Vatican City, 19 April 2013 (VIS) – Beginning 3 May until the end of October (except during the month of August) the Vatican Museums will host 21 evenings of music. Every Friday the Museums will have special hours from 7:30pm until 11:00pm. During these special openings, the music of Brahms, Debussy, Beethoven, Respighi, Piazzolla, Mendelssohn, and others will be offered in the Rooms of Raphael, the Gregorian Museum, the terraces of the Pinacoteca, or the Courtyard of the Pinecone in concerts beginning at 8:30pm and lasting around an hour.
The musical series, entitled “Beauty to be Heard” is the result of a collaboration between the Vatican Museums, the Venaria Real (the Royal Palace of Turin, Italy, a Baroque masterpiece declared a UNESCO World Heritage Site), and the Giuseppe Verdi National Conservatory of Turin. The initiative was born of the conviction that the Museums and the Venaria Real are not simply collections, architecture, history, or culture from the past, but the ideal meeting place for all those who want to transform art into a passion to be shared. In the "Room of the Signatura" of Raphael's Stanze, two winged cupids in the lunette above the Parnassus Wall—where Apollo, the god of Beauty and Poetry, surrounded by the Muses representing all the Arts, plays a lyre—bear signs reading “Numine afflatur”, inviting us to contemplate that Art, in all its manifestations, is inspired by divinity.
The beauty of music and the beauty of the figurative arts go hand in hand, Raphael says, portraying Apollo at the centre of his celestial court. This unity is what the youth of the Giuseppe Verdi National Conservatory wish to demonstrate in their Friday concerts at the Vatican Museums. The initiative also includes Saturday performances at the Venaria Reale during the summer months.
The Vatican Museums administration has also provided for a series of thematic guided visits on the musical iconography within the Museums. The complete schedule of “Il Bello da Sentire” (Beauty to be Heard) with the information regarding the places where the concerts will take place and details of the guided “musical” visits is available, in Italian, on the Vatican Museum website:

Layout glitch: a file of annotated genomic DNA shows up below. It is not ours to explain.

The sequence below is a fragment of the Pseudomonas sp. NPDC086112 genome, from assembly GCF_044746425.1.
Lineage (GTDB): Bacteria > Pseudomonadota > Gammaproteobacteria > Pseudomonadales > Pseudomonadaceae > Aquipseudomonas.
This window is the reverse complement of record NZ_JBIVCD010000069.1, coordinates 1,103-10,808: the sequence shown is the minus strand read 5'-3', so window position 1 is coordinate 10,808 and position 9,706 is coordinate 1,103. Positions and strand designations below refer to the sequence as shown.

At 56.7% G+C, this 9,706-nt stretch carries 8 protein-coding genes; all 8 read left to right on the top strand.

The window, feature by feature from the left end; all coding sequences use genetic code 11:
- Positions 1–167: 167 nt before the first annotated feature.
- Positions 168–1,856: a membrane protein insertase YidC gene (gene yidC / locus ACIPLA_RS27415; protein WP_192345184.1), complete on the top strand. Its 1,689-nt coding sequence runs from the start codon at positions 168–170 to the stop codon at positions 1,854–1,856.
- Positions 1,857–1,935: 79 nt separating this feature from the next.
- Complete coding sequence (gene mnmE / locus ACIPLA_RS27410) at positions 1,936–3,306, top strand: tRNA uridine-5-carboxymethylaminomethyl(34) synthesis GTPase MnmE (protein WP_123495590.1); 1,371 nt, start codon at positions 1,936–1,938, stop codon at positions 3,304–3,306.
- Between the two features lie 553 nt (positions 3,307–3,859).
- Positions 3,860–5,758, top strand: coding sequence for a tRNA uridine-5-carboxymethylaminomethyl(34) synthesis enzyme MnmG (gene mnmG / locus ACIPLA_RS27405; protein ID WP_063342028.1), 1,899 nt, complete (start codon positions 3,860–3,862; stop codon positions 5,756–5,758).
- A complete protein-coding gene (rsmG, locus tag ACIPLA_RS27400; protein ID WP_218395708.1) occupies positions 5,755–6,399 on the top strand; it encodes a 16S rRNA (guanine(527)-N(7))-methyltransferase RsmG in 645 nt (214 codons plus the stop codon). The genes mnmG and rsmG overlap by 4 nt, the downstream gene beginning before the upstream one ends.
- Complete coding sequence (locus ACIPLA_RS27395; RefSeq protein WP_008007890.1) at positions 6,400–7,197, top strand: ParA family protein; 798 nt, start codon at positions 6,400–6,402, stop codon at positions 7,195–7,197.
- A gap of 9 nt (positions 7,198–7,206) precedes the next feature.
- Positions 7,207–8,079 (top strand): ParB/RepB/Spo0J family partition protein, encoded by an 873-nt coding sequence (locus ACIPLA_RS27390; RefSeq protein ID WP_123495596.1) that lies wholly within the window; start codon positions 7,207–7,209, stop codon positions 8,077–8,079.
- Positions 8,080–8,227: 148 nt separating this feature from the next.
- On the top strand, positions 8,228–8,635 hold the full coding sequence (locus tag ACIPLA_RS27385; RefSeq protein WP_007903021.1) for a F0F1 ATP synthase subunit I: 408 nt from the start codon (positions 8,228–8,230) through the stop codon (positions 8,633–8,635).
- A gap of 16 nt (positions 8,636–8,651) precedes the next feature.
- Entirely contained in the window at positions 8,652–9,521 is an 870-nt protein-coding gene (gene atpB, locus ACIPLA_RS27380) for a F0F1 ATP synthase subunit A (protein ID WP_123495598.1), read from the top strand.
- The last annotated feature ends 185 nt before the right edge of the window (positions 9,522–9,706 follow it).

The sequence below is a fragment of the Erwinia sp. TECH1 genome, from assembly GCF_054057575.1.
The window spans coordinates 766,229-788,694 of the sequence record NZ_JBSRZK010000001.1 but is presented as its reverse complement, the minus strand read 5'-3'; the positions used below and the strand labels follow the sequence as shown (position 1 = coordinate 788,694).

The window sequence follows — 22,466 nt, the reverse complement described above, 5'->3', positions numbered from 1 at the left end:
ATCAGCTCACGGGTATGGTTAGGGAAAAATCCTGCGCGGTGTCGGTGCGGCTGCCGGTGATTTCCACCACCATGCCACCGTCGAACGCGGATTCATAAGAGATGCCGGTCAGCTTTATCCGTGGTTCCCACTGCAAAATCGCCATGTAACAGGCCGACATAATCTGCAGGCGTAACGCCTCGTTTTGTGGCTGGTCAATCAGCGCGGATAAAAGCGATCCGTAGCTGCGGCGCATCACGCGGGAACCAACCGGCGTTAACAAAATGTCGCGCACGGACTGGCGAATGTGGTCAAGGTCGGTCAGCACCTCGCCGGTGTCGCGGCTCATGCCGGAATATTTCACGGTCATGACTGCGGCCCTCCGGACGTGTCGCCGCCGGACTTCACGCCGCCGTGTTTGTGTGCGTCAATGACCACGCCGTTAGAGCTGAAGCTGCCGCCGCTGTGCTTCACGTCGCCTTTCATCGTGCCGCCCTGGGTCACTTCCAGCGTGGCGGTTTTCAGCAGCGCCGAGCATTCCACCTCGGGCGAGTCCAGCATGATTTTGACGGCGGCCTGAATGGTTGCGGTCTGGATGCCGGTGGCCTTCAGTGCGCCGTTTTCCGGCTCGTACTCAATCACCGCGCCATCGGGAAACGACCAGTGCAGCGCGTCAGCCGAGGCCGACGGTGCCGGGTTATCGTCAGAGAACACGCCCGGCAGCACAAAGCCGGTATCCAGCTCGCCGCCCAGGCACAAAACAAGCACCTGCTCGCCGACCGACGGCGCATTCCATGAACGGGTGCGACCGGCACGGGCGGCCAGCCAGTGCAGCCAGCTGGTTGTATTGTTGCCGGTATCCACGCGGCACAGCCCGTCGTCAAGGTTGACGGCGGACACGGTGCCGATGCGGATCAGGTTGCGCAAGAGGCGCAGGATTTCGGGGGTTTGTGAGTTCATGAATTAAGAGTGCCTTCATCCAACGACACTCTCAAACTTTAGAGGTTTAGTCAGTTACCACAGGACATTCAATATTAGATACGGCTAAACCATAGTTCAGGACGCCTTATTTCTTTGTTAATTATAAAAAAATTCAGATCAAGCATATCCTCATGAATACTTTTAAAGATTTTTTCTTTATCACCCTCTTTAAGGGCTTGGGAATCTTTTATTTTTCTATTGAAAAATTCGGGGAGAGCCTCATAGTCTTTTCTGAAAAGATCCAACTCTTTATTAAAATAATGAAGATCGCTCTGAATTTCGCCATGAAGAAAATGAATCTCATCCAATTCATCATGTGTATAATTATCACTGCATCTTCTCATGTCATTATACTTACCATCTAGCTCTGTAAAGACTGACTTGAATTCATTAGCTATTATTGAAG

Vatican City, 19 April 2013 (VIS) – Today the Holy Father received:
- His Beatitude Ignace Youssif III Younan, Patriarch of Antioch of the Syrians, Lebanon, and
- His Excellency Mr. Antun Sbutega, ambassador of the Republic of Montenegro, on his farewell visit.
Vatican City, 19 April 2013 (VIS) – Today the Holy Father appointed Fr. Milan Lach, S.J., as auxiliary of the Archeparchy of Presov for Catholics of Byzantine rite (Catholics 123,373, priests 294, permanent deacons 2, religious 126), Slovak Republic. The bishop-elect was born in Kezmarok, Slovakia in 1973 and was ordained a priest in 2001. Since ordination he has served in several pastoral and academic roles, most recently as vice dean for Foreign Relations and Development in the Theology faculty of the University of Trnava, Slovakia. The Holy Father has assigned him the Titular See of Ostracine.


AN EXPLOSION in Central Texas on Wednesday, April 17, 2013 has killed 15 and injured over 160 people. In addition 50 homes were destroyed and an apartment complex. The explosion occurred at a fertilizer plant. Many were evacuated due to danger from the fumes of the chemicals. (Image share Google) 
The Church in West released the following prayer

Behold me, my beloved Jesus,
weighed down under the burden of my trials and sufferings,
I cast myself at Your feet,
that You may renew my strength and my courage,
while I rest here in Your Presence.
Permit me to lay down my cross in Your Sacred Heart,
for only Your infinite goodness can sustain me;
only Your love can help me bear my cross;
only Your powerful hand can lighten its weight.
O Divine King, Jesus,
whose heart is so compassionate to the afflicted,
I wish to live in You;
suffer and die in You.
During my life be to me my model and my support;
At the hour of my death,
be my hope and my refuge.
Pope Francis tweeted from  @Pontifex Twitter account,  "Please join me in praying for the victims of the explosion in Texas and their families."


After graduating in Beijing, she had arrived in Boston last September. Together with two other friends, she had gone to see the marathon. Lu died, one of her friends was badly injured, and the third was unharmed.